Figure 1: Archival objects from the Karl Carsony Papers, including Carsony’s boater hat, balancing cane, acrobat hoops, three golf balls, and a souvenir wine bottle.
Prior to leaving for the doctoral program in history at UC Riverside, Lee Hanover received his BA and MA degrees in History from UNLV while serving as an archival processing assistant in UNLV Libraries Special Collections & Archives.
The intriguing assortment of archival objects pictured in Figure 1 was my first introduction to the Karl Carsony Papers (MS-00807). I did not realize the fame of the acrobat until I researched more about his life, discovering family pictures from Vienna, Austria, his movement across Europe as a traveling act, and his arrival in the United States where he set up frequent acrobatic showcases in Las Vegas, Nevada. As I moved from the archival objects toward the bulk of the collection, I did not know what to expect from the rest of the acrobat’s papers, maybe his stage costumes folded in another box, the champagne bottle he did a handstand on, or even more of his stage props might appear. I soon discovered that the Karl Carsony Papers told an even more intriguing story than just the tale of an acrobat’s career in Las Vegas.
As I reviewed the collection’s contents I came across photographs of the acrobat with Sammy Davis Jr., Liberace, and Siegfried and Roy, as well as many other famous Las Vegas, Nevada entertainers. However, I was more surprised to come across Carsony’s previous name, Karl Schrom, as well as letters directed to Schrom at Camp Carson, a Prisoner of War (POW) camp located in Colorado Springs, Colorado, and Schrom’s POW identification name tag. I was interested in how a former Nazi soldier became one of the most famous acrobats to perform on the Las Vegas strip alongside Jewish and African American entertainers.
Figure 2: Top: Karl Schrom is sitting second from the right underneath the sign and the extended hand. Center: Karl Schrom in Nazi uniform. Bottom pictures of Schrom’s platoon.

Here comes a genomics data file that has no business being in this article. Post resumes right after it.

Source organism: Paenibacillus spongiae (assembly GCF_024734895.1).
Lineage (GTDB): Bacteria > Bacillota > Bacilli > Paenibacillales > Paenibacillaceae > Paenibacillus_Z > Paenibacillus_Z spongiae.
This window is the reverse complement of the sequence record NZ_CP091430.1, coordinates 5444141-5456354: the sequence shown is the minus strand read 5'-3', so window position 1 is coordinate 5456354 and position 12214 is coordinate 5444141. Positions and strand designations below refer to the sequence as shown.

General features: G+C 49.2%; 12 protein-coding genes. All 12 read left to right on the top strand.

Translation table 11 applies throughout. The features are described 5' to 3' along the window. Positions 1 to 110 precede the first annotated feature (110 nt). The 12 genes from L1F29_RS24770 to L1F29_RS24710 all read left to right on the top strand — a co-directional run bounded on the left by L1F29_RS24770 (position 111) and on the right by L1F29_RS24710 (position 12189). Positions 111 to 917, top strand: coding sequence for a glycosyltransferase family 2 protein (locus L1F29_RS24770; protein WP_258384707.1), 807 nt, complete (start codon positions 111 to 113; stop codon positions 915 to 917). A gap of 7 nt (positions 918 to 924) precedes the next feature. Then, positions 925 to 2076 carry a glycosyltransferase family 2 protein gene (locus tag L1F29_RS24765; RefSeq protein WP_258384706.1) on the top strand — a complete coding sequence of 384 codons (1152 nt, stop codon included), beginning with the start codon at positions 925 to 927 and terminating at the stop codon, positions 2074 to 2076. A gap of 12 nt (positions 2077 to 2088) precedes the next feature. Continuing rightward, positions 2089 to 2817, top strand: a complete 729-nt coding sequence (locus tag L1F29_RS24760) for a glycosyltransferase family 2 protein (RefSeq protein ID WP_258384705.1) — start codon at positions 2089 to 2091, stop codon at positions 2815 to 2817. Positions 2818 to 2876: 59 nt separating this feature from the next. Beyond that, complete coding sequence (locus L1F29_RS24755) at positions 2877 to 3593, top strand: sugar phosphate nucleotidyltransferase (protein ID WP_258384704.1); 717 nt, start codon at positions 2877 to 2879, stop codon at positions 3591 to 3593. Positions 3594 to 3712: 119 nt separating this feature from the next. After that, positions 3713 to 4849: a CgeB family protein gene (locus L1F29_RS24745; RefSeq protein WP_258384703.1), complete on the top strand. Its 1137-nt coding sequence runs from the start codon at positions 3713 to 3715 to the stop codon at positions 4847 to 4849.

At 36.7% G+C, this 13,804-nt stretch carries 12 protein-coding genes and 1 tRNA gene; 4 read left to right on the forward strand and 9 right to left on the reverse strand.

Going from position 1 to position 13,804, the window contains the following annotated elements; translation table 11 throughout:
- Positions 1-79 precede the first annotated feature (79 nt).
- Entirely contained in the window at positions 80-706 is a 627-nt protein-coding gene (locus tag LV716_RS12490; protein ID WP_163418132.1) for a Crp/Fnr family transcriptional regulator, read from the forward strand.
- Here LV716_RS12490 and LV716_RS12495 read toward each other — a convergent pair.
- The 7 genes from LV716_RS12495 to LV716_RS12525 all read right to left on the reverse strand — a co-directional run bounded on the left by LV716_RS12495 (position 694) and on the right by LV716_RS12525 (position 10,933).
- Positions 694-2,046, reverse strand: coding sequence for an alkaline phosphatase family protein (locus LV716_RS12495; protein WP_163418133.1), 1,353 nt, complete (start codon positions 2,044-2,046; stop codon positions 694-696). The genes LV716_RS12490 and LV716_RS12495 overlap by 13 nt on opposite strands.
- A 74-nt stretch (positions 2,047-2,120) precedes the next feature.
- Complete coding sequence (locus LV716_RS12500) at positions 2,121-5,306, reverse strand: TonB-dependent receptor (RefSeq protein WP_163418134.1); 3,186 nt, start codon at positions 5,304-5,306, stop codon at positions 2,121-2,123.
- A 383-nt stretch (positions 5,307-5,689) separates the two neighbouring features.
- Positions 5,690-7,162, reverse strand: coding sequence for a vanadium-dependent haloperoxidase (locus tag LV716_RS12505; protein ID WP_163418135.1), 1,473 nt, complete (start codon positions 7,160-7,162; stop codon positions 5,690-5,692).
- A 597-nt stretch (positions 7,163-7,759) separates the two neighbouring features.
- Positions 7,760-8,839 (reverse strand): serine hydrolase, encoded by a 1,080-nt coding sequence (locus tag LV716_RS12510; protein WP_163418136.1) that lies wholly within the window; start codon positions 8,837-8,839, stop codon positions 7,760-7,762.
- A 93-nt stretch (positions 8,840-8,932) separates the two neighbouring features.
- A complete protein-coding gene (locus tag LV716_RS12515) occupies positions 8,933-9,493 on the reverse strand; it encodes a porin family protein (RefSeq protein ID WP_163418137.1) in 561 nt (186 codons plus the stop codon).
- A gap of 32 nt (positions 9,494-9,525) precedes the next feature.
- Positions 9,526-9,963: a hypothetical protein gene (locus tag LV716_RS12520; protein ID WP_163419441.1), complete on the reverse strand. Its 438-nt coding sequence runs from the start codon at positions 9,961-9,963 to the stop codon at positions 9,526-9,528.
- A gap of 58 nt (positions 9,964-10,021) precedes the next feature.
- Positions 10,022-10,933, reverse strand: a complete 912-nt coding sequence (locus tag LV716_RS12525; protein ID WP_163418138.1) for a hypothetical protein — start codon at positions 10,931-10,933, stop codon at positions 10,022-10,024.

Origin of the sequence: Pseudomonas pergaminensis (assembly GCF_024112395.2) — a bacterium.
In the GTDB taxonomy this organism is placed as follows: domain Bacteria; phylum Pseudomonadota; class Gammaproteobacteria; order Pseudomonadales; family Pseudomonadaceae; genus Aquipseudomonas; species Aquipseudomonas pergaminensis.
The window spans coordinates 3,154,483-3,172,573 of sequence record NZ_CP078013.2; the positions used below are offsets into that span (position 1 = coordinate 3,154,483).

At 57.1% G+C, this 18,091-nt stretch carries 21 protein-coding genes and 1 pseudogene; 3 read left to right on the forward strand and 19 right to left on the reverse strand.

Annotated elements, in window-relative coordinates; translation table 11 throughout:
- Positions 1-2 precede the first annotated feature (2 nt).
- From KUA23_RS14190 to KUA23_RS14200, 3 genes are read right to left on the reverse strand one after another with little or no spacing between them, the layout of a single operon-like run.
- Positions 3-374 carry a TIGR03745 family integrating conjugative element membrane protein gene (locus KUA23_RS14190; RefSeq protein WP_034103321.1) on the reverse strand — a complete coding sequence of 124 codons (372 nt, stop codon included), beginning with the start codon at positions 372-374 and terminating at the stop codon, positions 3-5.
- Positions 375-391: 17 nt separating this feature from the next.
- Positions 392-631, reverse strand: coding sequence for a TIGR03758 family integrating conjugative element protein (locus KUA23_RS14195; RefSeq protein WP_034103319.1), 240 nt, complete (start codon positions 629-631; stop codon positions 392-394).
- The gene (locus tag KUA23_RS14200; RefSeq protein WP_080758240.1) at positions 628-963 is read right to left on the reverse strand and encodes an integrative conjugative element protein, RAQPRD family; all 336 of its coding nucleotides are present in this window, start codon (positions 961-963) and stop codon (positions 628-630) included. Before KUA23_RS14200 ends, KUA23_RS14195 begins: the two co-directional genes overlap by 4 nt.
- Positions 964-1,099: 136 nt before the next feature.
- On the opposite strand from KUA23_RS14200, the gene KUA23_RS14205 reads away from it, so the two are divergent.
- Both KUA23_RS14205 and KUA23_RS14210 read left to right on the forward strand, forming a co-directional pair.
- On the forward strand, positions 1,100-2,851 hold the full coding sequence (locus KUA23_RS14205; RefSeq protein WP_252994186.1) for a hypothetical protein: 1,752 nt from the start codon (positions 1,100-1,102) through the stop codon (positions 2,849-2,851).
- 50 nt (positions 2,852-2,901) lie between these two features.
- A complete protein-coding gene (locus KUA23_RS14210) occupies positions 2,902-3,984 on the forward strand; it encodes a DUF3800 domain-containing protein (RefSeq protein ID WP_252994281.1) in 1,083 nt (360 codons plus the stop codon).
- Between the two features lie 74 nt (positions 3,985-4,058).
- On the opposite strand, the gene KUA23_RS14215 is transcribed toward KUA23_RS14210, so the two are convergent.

Karl Schrom was born September 24, 1924 in Vienna, Austria. Schrom grew up in Simmering, Vienna, the fourth child in a family of 16 children. Simmering was one of the poorest districts in Vienna, created during WWI as a surgical base. After the war the government converted the base’s barracks into low income housing where Schrom lived with his family. As a poor child in Vienna, he was drawn to traveling circus shows, and they inspired Karl to become a circus performer. He started as a tap dancer, but then transitioned to gymnastics, and prepared for the 1940 Olympics in Tokyo, Japan. However, the outbreak of World War II led to the cancellation of the games, and Karl was drafted into the Austrian military under the Nazi flag. Deployed to Monte Cassino, Italy, Karl was captured in January 1944, and sent to Camp Carson Prisoner of War (POW) internment camp in Colorado Springs, Colorado.
As a prisoner of war, Schrom founded a theater group within the camp itself, where he developed an acrobatic act that would make him world famous. He wrote from Camp Carson to his twin brothers, Engelberg (Bert) and Joseph (Joe) telling them to train toward perfecting a handstand. The brothers were ten years old when they began practicing their act. In 1946, Karl returned to Vienna, and the brothers made a name for themselves in the postwar Austrian circus industry.
The brothers advertised their act by calling themselves the “Carsony Brothers,” the name Karl borrowed from the POW internment camp where he was imprisoned for two years. The initial act launching the brothers’ careers centered on a waiter and bell hop boy performing a comedic acrobat show. Karl Schrom (the waiter) would lift one of his brothers (the bell hops) in the air, balancing them in aerial handstands, the boy would drop to the ground and run off the stage, it appeared as if the same boy would run back onto the stage from a different direction seconds later. As the act sped up, it became evident that the one boy was two, the show would end, and the audience would be amazed at the showmanship and acrobatics of the young boys. This act allowed the Carsony Brothers to tour Hungary, Great Britain, Canada, Lebanon, New Zealand, and France, and Karl continued to manage their routines. Their notoriety led to a stint in a New York City cabaret, sparking the Carsony Brothers’ first tour in the United States.